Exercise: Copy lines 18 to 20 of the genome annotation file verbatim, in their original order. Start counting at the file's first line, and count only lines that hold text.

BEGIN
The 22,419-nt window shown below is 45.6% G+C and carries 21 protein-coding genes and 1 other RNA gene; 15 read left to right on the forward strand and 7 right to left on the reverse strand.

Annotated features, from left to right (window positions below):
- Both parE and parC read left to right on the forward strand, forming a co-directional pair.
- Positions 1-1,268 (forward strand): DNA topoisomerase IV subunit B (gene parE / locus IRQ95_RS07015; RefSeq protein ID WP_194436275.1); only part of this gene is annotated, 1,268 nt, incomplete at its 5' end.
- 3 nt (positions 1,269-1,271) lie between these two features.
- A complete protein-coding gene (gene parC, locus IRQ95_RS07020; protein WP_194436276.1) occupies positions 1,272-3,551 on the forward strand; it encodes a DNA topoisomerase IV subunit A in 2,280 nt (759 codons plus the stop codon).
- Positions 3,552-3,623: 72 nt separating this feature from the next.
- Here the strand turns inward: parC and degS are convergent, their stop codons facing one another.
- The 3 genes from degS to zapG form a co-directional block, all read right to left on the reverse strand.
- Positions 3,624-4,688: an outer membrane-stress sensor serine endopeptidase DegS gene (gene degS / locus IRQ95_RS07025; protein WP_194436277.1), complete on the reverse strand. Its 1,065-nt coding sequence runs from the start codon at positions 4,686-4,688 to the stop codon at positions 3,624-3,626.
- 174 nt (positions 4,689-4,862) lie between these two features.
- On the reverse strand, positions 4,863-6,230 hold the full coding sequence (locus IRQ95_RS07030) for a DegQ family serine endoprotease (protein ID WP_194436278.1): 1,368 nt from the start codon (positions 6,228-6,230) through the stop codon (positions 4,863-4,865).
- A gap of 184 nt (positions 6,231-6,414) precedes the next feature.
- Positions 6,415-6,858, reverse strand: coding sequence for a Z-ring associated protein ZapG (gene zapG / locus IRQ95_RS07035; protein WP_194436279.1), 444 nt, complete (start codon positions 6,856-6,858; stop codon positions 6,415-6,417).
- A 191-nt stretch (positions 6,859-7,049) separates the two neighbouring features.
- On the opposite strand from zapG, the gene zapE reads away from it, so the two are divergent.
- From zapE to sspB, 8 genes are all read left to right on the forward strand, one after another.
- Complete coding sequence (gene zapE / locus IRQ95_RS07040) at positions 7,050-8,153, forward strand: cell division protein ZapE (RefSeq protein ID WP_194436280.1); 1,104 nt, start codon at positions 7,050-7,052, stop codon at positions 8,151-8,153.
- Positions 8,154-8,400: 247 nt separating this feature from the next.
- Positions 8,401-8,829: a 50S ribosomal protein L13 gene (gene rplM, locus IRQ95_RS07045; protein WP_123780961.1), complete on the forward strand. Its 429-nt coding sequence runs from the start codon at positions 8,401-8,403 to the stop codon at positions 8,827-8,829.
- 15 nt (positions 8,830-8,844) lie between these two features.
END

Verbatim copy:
- Complete coding sequence (gene zapE / locus IRQ95_RS07040) at positions 7,050-8,153, forward strand: cell division protein ZapE (RefSeq protein ID WP_194436280.1); 1,104 nt, start codon at positions 7,050-7,052, stop codon at positions 8,151-8,153.
- Positions 8,154-8,400: 247 nt separating this feature from the next.
- Positions 8,401-8,829: a 50S ribosomal protein L13 gene (gene rplM, locus IRQ95_RS07045; protein WP_123780961.1), complete on the forward strand. Its 429-nt coding sequence runs from the start codon at positions 8,401-8,403 to the stop codon at positions 8,827-8,829.